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Clin Auton Res. 1995 Oct;5(5):261-6.

The relationship between heart rate variability and measures of body habitus.

Author information

1
Division of Neurology, Deaconess Hospital, Boston, MA 02215, USA.

Abstract

There is a well-recognized relationship between autonomic nervous system function and body habitus although few studies have addressed the role of the parasympathetic nervous system. A decrease in parasympathetic nervous-system-mediated heart rate variability in obesity may in part explain the mortality and morbidity that are associated with the obese state. We used multiple linear regression techniques to explore the relationship between measures of heart rate variability and anthropometric indices in 597 male participants in the Normative Aging Study. After adjustment for age and log10 heart rate, weight and body mass index were significant predictors of both the expiratory to inspiratory ratio (E/I ratio) and the difference between maximum and minimum heart rate (HRMax-Min). The abdomen-to-hip ratio and percentage body fat were not significant predictors of measures of heart rate variability. A one standard deviation change in the anthropometric index (weight, body mass index) resulted in a decrease in the E/I ratio of 0.010-0.014 and a decrease in the HRMax-Min of 0.486-0.715 beats/min. A change in the anthropometric index across the distribution (5-95 percentile) resulted in a decrease in the E/I ratio of 0.032-0.037 and a decrease in the HRMax-Min of 1.56-2.39 beats/min. These results indicate that heart rate variability and overall body size are correlated. This association could in part explain the mortality and morbidity that is associated with the obese state.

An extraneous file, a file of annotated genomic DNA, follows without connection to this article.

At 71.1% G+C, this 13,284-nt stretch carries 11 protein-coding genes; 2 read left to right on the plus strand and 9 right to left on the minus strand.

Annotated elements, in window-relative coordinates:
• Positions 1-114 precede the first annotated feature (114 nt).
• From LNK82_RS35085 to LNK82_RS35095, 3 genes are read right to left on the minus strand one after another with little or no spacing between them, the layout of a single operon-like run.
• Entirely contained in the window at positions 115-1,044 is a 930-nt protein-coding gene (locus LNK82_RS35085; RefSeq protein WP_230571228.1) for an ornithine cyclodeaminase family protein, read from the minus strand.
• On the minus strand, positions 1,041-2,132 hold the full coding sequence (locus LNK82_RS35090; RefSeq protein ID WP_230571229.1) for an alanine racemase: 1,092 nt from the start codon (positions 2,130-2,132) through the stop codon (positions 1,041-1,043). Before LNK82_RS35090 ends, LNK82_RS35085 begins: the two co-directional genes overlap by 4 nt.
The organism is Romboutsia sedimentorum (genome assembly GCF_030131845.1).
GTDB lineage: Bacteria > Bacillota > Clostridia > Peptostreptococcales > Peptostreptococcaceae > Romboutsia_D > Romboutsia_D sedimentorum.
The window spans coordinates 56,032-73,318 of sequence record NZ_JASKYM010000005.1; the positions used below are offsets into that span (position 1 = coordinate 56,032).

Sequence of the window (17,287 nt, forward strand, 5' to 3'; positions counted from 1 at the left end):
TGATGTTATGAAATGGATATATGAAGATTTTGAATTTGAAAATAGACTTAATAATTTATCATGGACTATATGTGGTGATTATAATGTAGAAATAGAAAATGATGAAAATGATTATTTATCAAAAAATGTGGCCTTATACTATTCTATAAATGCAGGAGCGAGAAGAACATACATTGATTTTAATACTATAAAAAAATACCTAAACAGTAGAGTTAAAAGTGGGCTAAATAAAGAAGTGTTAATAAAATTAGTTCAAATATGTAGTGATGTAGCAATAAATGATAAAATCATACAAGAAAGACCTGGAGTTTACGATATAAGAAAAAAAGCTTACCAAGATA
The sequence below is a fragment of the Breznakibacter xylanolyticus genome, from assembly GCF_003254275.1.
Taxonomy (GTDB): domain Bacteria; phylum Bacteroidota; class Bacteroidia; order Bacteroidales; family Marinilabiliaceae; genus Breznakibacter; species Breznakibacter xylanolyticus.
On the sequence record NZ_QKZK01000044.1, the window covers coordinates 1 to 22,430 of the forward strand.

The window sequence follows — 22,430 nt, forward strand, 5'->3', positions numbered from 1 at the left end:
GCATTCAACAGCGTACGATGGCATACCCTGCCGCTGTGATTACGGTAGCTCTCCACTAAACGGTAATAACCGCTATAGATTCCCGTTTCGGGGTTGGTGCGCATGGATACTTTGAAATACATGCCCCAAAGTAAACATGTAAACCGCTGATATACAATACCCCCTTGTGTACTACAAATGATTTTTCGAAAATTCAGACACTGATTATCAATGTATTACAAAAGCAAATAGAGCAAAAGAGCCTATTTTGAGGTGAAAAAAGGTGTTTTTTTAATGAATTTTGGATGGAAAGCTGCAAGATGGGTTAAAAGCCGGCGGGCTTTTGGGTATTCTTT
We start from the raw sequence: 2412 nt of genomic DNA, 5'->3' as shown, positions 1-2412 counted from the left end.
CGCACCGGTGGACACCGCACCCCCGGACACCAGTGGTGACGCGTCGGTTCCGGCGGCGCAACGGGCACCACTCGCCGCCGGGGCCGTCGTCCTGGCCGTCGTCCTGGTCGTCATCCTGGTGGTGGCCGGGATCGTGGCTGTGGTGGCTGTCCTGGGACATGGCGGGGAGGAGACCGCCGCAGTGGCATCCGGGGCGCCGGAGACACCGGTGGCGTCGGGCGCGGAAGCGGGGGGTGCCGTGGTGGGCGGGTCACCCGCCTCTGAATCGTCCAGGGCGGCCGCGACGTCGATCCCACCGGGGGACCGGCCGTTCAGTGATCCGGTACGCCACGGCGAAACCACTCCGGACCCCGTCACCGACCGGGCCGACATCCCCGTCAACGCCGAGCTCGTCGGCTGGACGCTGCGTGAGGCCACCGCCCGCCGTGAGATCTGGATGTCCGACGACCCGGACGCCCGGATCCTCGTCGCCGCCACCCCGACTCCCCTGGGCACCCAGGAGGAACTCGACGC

PMID:
8563458
[Indexed for MEDLINE]

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